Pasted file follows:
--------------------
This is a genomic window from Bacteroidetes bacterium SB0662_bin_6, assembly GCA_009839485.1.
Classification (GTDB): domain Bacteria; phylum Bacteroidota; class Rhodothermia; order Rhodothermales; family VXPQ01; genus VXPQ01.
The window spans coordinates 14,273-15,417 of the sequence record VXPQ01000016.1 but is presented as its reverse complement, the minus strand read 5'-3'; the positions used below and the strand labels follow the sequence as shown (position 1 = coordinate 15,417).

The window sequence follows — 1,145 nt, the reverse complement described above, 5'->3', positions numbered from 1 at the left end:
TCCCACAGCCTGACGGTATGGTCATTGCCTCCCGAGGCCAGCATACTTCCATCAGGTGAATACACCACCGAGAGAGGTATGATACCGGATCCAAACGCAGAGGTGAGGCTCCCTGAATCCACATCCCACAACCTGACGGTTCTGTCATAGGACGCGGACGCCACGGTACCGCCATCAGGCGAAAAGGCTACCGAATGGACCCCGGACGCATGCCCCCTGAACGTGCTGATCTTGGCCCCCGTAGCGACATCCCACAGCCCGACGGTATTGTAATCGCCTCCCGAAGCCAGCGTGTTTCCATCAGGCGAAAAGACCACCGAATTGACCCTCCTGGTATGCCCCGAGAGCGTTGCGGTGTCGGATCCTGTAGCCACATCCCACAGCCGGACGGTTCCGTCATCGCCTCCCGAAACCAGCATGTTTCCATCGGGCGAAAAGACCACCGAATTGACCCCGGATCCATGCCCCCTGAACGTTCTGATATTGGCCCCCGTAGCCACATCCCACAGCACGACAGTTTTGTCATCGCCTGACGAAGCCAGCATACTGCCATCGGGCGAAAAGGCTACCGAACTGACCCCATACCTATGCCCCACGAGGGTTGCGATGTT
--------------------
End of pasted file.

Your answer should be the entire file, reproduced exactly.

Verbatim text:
This is a genomic window from Bacteroidetes bacterium SB0662_bin_6, assembly GCA_009839485.1.
Classification (GTDB): domain Bacteria; phylum Bacteroidota; class Rhodothermia; order Rhodothermales; family VXPQ01; genus VXPQ01.
The window spans coordinates 14,273-15,417 of the sequence record VXPQ01000016.1 but is presented as its reverse complement, the minus strand read 5'-3'; the positions used below and the strand labels follow the sequence as shown (position 1 = coordinate 15,417).

The window sequence follows — 1,145 nt, the reverse complement described above, 5'->3', positions numbered from 1 at the left end:
TCCCACAGCCTGACGGTATGGTCATTGCCTCCCGAGGCCAGCATACTTCCATCAGGTGAATACACCACCGAGAGAGGTATGATACCGGATCCAAACGCAGAGGTGAGGCTCCCTGAATCCACATCCCACAACCTGACGGTTCTGTCATAGGACGCGGACGCCACGGTACCGCCATCAGGCGAAAAGGCTACCGAATGGACCCCGGACGCATGCCCCCTGAACGTGCTGATCTTGGCCCCCGTAGCGACATCCCACAGCCCGACGGTATTGTAATCGCCTCCCGAAGCCAGCGTGTTTCCATCAGGCGAAAAGACCACCGAATTGACCCTCCTGGTATGCCCCGAGAGCGTTGCGGTGTCGGATCCTGTAGCCACATCCCACAGCCGGACGGTTCCGTCATCGCCTCCCGAAACCAGCATGTTTCCATCGGGCGAAAAGACCACCGAATTGACCCCGGATCCATGCCCCCTGAACGTTCTGATATTGGCCCCCGTAGCCACATCCCACAGCACGACAGTTTTGTCATCGCCTGACGAAGCCAGCATACTGCCATCGGGCGAAAAGGCTACCGAACTGACCCCATACCTATGCCCCACGAGGGTTGCGATGTT